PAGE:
Johnny Antonelli was left-handed starting pitcher who played for the Boston and Milwaukee Braves (1948-50, 1953), New York and San Francisco Giants, and Cleveland Indians between 1948 and 1961.
Johnny, at the outset of his pro career, was the recipient of the biggest bonus in baseball history at the time when he signed with the Braves for $52,000 in 1948, he later became a six-time National League All-Star, a two-time 20-game-winner, and the leader of the 1954 world champion Giants’ pitching staff. He batted left-handed, stood 6 feet 1 inch tall and weighed 185 pounds.
Antonelli is a native and lifelong resident of Rochester, New York. A brilliant schoolboy career at Jefferson High School led to fierce competition among nine of the 16 Major League Baseball teams in existence in 1948, with the Braves the highest bidder. Baseball rules of the time mandated that “bonus babies” be kept on major league rosters for at least two full seasons before they could be sent to the minors. So Antonelli went from high school to the MLB Braves, a veteran team fighting for Boston’s first National League pennant since 1914. He never would pitch in the minor leagues.
While the Braves went on to win the 1948 NL championship, Antonelli was used largely as a batting practice pitcher. He appeared in only four games and four innings pitched, all relief assignments in low-leverage situations.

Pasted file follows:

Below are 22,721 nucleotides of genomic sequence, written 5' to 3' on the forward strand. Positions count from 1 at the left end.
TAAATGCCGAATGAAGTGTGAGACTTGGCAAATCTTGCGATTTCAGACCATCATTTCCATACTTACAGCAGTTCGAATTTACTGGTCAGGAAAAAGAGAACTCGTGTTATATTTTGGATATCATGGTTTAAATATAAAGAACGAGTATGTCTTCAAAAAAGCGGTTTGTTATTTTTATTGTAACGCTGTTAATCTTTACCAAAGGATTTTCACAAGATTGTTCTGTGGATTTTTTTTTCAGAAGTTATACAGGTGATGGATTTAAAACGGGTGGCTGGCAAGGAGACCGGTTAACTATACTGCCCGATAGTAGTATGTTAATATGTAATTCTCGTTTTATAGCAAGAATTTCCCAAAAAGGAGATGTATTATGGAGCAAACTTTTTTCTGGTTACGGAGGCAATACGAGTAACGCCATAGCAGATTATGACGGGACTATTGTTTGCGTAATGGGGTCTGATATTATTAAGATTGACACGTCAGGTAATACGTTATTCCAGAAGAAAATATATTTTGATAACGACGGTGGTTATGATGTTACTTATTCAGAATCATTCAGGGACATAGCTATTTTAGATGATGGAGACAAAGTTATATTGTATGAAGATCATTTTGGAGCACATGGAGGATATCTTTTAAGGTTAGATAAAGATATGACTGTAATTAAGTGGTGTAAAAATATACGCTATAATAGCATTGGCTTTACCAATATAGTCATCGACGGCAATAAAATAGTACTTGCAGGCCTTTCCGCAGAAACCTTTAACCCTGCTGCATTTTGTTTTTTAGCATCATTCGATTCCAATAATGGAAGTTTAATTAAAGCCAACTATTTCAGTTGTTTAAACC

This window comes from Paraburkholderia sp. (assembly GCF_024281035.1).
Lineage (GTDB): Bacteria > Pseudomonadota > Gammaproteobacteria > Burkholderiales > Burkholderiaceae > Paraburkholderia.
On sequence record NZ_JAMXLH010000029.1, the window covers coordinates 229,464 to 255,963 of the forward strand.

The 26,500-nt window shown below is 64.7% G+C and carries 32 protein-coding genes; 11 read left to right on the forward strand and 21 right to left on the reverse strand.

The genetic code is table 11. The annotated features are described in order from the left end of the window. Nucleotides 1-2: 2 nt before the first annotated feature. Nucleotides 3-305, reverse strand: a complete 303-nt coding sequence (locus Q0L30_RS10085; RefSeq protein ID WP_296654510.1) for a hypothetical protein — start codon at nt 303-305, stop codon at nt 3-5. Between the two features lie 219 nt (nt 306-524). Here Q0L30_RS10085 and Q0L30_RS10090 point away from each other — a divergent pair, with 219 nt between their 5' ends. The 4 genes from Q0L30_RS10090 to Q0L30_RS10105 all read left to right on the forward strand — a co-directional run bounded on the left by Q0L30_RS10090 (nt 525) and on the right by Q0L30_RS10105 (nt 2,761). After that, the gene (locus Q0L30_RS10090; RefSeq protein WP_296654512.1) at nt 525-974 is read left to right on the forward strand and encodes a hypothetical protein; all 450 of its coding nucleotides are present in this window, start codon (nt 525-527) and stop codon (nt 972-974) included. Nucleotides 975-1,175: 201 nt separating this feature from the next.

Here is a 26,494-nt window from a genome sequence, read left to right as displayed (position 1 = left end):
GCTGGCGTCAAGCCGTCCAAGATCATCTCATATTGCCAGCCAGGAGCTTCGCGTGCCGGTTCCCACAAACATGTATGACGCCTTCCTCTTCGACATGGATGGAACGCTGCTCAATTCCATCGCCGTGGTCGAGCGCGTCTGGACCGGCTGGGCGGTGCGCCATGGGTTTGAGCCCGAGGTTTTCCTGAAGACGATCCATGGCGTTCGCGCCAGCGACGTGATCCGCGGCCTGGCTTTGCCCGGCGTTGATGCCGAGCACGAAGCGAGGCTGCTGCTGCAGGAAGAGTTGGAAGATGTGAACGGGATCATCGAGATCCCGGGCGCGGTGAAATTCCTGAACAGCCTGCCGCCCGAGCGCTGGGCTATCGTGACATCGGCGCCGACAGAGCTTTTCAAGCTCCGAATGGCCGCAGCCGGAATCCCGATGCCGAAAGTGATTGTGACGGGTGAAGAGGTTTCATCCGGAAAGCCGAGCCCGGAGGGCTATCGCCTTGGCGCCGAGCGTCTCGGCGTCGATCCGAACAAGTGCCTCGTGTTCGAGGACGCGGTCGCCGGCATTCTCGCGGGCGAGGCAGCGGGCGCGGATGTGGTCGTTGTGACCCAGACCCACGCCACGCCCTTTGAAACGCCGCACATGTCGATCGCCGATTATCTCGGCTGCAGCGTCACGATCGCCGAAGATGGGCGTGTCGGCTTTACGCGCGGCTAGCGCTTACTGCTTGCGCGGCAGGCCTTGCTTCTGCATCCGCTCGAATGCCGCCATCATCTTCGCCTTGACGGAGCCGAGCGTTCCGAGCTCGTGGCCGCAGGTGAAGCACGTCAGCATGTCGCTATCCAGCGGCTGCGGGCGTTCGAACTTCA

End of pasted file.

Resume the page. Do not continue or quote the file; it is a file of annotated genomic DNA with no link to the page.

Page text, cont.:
His large bonus dwarfed the salaries of veteran Braves like ace starting pitcher Johnny Sain, causing some resentment among his teammates. When the Braves voted to divide their World Series share, they ignored Antonelli completely.
His second season with the Braves, 1949, brought no pennants to Boston, but it saw Antonelli gain more experience and greater success. He worked in 22 games with ten starts, notching his first three career complete games and shutout. After a mediocre 1950 season, he served in the United States Army, where he was stationed at Fort Myer, Virginia, and starred on its baseball team.
His two years of service over, Antonelli rejoined the Braves—now based in Milwaukee—for 1953. As a regular member of the Braves’ starting rotation, he posted only a 12–12 win-loss mark but finished fifth in the National League in earned run average.
Antonelli was born April 12, 1930. After his baseball career, Antonelli returned to Rochester and for many years ran a chain of Firestone Tire stores bearing his name.